The first module of the commission of investigation into certain transactions at the Irish Bank Resolution Corporation, most prominently the sale of utility company Siteserv to businessman Denis O’Brien, has had its deadline extended by three months until the end of September.
Previously Justice Brian Cregan, the High Court judge presiding over the investigation, last February requested an extension of the inquiry, which has been running since 2015, until the end of the year, but had that request denied.
Instead, the then Taoiseach Leo Varadkar extended until the end of June, citing the impact of Covid-19 and government formation talks as reasons, among others.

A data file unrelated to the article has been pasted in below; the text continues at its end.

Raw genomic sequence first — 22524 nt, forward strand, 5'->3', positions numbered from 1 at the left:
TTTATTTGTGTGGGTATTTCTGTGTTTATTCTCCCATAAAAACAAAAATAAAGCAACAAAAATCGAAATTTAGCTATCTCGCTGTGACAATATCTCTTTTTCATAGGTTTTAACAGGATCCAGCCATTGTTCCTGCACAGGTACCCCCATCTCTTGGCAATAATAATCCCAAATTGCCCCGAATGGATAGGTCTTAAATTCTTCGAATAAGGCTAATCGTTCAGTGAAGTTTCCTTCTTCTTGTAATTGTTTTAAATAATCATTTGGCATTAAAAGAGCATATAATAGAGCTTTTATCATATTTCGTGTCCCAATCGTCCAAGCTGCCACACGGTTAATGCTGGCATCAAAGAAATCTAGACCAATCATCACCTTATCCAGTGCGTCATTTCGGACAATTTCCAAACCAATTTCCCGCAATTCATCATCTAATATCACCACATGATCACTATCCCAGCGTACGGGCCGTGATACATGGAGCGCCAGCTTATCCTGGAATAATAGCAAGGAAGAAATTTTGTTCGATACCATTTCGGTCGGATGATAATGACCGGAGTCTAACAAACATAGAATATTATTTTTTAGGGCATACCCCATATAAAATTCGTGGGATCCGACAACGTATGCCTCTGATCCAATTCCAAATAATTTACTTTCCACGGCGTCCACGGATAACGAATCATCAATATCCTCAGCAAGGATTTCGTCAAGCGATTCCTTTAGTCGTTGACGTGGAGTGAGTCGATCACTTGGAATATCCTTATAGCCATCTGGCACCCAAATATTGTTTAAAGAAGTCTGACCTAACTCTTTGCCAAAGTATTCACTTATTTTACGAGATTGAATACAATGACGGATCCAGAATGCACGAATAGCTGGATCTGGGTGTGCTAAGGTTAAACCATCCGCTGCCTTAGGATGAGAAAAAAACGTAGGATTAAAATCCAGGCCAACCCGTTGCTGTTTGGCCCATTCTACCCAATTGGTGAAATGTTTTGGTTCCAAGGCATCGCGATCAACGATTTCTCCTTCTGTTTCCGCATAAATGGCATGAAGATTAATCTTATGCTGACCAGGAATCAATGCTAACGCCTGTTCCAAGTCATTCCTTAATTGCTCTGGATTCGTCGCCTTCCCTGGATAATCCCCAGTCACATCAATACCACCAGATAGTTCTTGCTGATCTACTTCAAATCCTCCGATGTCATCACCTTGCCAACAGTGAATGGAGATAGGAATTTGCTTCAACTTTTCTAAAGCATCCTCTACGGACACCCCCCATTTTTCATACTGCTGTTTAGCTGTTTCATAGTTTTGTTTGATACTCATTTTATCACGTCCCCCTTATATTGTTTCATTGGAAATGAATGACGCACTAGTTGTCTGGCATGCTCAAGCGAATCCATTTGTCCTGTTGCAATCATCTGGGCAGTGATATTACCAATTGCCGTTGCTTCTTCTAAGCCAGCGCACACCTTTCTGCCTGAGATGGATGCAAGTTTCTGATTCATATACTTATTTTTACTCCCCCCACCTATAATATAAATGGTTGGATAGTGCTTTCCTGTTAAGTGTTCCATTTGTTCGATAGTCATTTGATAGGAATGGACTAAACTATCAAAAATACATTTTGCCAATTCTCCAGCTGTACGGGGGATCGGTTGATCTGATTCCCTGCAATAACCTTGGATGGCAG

It now transpires that Mr Varadkar on June 25, two days prior to ceding office to Fianna Fáil’s Micheál Martin and becoming Tánaiste, granted a further extension to Justice Cregan until the end of September.
Speculation had been rife as to whether or not Justice Cregan would be in a position to report his Commission’s findings in time for the June deadline, which has now passed.
The Commission was first set up to investigate transactions which led to multi-million losses for the State-owned bank, which emerged from the ashes of what had been Anglo-Irish Bank in 2011.
Key to that investigation had been an investigation into the sale of Siteserv, now known as Actavo, to an Isle of Man company controlled by Mr O’Brien for €45m in 2012.
The total costs involved in running the Commission of inquiry have also been subject to scrutiny, with differing figures spoken of.
Its initial cost projection was €4m, with the most recent estimate rising to €14m. Mr Varadkar himself has suggested the final cost could be closer to €30m.
No interim conclusions have been proffered in any of the seven progress updates delivered by the Commission to date.